• A Call for Hospitality February 6, 2015 It’s uncomfortable at times to talk with and get to know someone who is different from yourself. It is easiest to remain within your own culture, age, race, or nationality. Even though we would never want to be inhospitable, we often are not hospitable because that requires us to open our homes, lives, and persons to someone who we fear might not understand us or who we are afraid that we won’t understand. As Christians, particularly as future and current leaders of the church, we must show Christ’s love and hospitality to all people. The first place to start stepping out of your comfort zone might be right here at CTS with international students (or conversely, international students hosting national students, but that isn’t the focus of this article). While you might think hospitality is a word that is easy to define, think again. While we can probably agree that hospitality means being friendly, welcoming, and entertaining when having visitors or friends over this looks very different in different cultures. For most white U.S. nationals it seems that hospitality, or being hospitable, means being friendly in general and, when someone is at your house, making sure they have a good meal and enjoy themselves. We rarely think about inviting anyone over except those that we would consider friends already or those we are seeking a greater relationship with. Sometimes we have expectations of our guests such as that everyone will hug at the end of the visit, that someone will help in the kitchen to prepare the food, or that the guest will have at least offered to bring additional food with them. These things may seem normal but not in many cultures where having someone over looks very different. When the person comes in they are greeted by the whole family, ...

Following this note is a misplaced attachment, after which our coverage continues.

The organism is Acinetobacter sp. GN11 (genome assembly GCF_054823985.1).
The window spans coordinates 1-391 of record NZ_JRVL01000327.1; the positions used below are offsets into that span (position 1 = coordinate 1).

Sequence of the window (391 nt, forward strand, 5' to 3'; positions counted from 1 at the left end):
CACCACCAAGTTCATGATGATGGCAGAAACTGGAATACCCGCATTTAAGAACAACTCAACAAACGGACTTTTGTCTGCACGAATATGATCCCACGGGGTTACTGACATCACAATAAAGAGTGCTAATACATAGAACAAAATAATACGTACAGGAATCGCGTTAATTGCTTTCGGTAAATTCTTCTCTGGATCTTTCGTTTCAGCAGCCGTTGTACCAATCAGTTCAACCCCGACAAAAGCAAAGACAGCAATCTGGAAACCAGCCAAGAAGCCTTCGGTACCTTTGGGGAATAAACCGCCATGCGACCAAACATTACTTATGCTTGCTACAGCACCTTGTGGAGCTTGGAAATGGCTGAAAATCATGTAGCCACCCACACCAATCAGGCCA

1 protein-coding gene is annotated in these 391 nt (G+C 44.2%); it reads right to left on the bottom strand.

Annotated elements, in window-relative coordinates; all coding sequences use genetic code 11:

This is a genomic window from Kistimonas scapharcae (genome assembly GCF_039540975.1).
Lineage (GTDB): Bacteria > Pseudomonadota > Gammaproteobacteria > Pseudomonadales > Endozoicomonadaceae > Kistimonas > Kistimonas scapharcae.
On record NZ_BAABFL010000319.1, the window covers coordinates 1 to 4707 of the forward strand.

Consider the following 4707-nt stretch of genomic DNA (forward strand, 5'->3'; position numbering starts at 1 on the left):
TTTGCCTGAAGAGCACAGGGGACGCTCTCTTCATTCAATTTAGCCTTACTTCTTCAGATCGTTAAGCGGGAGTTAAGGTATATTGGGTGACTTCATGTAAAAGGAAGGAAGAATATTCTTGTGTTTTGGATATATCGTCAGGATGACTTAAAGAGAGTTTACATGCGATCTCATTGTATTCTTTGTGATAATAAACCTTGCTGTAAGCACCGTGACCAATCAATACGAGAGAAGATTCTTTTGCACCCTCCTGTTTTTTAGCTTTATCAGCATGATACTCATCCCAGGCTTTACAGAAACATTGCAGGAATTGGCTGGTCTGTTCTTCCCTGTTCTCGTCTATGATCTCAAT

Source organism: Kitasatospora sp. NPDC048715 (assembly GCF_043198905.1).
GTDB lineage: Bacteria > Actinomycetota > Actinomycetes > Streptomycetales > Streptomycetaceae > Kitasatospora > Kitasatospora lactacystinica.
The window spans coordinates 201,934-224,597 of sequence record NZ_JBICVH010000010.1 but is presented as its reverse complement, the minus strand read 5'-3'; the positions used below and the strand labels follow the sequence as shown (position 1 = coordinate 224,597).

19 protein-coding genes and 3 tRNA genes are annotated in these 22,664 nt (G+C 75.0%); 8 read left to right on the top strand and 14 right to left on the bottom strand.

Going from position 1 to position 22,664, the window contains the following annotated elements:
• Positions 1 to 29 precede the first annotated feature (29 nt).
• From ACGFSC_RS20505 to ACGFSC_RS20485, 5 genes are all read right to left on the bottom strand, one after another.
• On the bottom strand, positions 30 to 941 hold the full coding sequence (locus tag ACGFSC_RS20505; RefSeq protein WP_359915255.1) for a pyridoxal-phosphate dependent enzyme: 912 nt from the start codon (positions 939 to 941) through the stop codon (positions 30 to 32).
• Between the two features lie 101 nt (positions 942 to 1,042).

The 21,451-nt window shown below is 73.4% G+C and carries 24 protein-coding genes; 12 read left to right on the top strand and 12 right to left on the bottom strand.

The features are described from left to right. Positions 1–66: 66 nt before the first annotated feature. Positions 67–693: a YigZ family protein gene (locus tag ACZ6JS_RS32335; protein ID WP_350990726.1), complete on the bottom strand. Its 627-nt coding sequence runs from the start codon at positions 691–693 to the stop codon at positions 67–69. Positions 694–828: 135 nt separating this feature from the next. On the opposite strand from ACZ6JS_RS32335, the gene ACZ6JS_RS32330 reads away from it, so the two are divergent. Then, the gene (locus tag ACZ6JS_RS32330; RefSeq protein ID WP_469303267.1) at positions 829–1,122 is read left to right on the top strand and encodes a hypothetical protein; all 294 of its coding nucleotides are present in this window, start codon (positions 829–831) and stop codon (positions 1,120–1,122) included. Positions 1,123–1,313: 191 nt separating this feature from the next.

• Editorial on Diversity February 6, 2015 This previous book of the semester, Tanner Colby’s Some of My Best Friends Are Black, has sparked some thoughtful questions such as “Just how diverse is Calvin Theological Seminary?” “What are some misconceptions about diversity?” And lastly, “Are we as students burned out from talking/thinking about diversity and social justice?” I would like to say that Calvin Theological Seminary students are tired and burned out from academic work, not from moving out in grace to address diversity and social justice. In this editor’s opinion, diversity and social justice are very important to Calvin Theological Seminary. This is an urgent point to be made in an age when people are losing their grasp of Christian theology and becoming cold and apathetic. As students of Reformed Theology we must proclaim in our institutions of learning and worship, as well as outside them, that we consider the goal of studying theology to empower Christians to bring about the betterment of all, not a few. To leave theology simply to the realm of study without any spiritual movement happening is ignoring why we are theologians. Making theology only an academic discipline promotes seeing of God as we want to rather than he truly is. This is resisting the movement of the Holy Spirit.   To be clear moving forward from the events of police brutality in 2014, diversity and integration are important to Calvin Theological Seminary. We must continue to grow in this area, because ignoring social justice and racial reconciliation really does leave Abraham Kuyper’s theology of engaging every sphere of life stunted. This is one reason the Christian Reformed Church should be invested in racial reconciliation, so there is clear missional engagement of urban areas and rural areas, so when we bring the gospel it will also bring healing for people who hurt ...